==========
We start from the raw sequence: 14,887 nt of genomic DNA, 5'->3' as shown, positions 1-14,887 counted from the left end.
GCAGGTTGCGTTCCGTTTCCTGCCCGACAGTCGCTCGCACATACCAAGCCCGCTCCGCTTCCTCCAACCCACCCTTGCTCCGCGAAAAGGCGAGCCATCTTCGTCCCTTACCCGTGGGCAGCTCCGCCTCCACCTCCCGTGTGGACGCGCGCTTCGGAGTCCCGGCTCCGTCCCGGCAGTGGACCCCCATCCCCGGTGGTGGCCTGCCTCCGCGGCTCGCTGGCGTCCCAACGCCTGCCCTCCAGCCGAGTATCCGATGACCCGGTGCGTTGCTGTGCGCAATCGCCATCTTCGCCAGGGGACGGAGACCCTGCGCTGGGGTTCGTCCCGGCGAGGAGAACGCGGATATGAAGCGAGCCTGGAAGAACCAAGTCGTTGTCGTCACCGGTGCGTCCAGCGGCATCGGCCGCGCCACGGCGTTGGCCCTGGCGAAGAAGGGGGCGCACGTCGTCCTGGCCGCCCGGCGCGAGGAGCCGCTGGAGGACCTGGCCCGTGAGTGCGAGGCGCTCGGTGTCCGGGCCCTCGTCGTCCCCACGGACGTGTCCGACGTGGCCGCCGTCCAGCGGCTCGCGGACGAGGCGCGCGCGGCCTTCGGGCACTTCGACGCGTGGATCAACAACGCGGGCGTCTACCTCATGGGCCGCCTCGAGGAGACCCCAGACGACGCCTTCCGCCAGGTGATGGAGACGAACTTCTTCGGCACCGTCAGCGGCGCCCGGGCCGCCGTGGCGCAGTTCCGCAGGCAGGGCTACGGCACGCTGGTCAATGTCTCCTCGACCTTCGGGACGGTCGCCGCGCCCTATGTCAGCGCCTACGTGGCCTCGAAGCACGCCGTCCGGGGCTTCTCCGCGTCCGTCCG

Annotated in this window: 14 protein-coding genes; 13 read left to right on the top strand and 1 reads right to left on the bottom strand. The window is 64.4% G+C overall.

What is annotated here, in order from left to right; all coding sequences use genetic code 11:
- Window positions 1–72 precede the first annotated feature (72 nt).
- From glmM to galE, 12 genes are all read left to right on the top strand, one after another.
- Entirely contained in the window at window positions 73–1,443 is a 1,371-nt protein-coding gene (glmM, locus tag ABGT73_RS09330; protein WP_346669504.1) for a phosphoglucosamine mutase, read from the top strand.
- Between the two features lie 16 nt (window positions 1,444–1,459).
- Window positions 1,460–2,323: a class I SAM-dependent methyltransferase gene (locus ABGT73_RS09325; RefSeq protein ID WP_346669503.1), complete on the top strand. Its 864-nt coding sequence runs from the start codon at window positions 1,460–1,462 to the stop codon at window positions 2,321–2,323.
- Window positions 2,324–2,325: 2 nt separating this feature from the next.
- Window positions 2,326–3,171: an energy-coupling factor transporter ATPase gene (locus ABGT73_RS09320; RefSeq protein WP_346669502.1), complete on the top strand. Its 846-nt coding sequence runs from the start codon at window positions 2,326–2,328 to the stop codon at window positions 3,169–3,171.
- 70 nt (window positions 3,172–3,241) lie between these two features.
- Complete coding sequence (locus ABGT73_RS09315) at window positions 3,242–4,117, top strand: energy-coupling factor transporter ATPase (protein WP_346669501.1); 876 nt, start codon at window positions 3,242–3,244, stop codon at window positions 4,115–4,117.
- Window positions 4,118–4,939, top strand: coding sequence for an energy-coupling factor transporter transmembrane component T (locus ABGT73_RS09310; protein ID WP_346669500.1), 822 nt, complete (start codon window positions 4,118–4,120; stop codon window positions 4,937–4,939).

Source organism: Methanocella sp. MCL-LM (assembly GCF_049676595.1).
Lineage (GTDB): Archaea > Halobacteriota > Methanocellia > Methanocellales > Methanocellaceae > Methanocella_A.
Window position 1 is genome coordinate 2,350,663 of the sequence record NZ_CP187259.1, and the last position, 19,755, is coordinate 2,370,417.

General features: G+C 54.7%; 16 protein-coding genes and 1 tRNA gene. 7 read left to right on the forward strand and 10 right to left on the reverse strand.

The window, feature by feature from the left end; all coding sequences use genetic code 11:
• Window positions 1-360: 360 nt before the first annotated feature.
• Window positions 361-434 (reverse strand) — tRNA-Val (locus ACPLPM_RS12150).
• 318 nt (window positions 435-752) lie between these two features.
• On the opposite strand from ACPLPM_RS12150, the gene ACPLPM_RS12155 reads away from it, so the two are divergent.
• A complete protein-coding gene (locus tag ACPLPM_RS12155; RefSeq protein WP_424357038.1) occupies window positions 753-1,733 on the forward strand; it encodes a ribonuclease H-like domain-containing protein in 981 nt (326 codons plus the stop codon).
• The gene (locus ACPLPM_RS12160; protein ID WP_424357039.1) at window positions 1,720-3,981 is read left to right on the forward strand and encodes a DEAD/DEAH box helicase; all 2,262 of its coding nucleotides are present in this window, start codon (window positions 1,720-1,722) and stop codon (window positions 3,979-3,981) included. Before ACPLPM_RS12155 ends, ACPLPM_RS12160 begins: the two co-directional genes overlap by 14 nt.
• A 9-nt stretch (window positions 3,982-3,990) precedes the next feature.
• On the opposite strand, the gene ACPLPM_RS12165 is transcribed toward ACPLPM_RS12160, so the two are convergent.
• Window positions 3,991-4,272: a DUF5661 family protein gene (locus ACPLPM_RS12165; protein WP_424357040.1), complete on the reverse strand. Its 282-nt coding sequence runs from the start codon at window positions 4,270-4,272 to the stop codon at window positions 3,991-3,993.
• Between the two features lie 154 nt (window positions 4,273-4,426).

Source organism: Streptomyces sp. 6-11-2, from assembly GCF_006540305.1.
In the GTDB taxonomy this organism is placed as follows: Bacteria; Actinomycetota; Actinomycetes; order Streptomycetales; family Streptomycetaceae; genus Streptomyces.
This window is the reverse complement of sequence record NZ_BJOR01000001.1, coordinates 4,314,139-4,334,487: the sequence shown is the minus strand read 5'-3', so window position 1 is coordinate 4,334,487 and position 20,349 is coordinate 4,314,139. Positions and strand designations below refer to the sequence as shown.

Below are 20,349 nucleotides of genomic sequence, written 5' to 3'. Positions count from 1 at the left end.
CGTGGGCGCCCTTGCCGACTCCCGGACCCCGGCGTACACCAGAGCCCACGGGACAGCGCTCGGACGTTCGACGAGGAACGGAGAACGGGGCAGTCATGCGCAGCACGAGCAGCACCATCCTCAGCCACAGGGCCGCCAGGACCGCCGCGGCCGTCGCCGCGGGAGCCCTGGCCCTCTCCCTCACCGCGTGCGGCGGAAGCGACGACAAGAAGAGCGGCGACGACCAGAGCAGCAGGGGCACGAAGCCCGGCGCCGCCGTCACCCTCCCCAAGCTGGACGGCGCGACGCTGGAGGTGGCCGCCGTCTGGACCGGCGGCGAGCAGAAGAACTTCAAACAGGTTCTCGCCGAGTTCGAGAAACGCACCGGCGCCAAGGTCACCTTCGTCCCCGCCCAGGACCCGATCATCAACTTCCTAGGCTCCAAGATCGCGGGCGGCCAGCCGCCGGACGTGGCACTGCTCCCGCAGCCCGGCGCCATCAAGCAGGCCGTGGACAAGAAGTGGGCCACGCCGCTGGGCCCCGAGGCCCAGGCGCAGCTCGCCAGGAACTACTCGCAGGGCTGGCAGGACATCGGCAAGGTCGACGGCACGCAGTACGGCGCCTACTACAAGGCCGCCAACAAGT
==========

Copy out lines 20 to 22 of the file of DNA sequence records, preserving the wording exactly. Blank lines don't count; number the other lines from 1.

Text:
• Window positions 1-360: 360 nt before the first annotated feature.
• Window positions 361-434 (reverse strand) — tRNA-Val (locus ACPLPM_RS12150).
• 318 nt (window positions 435-752) lie between these two features.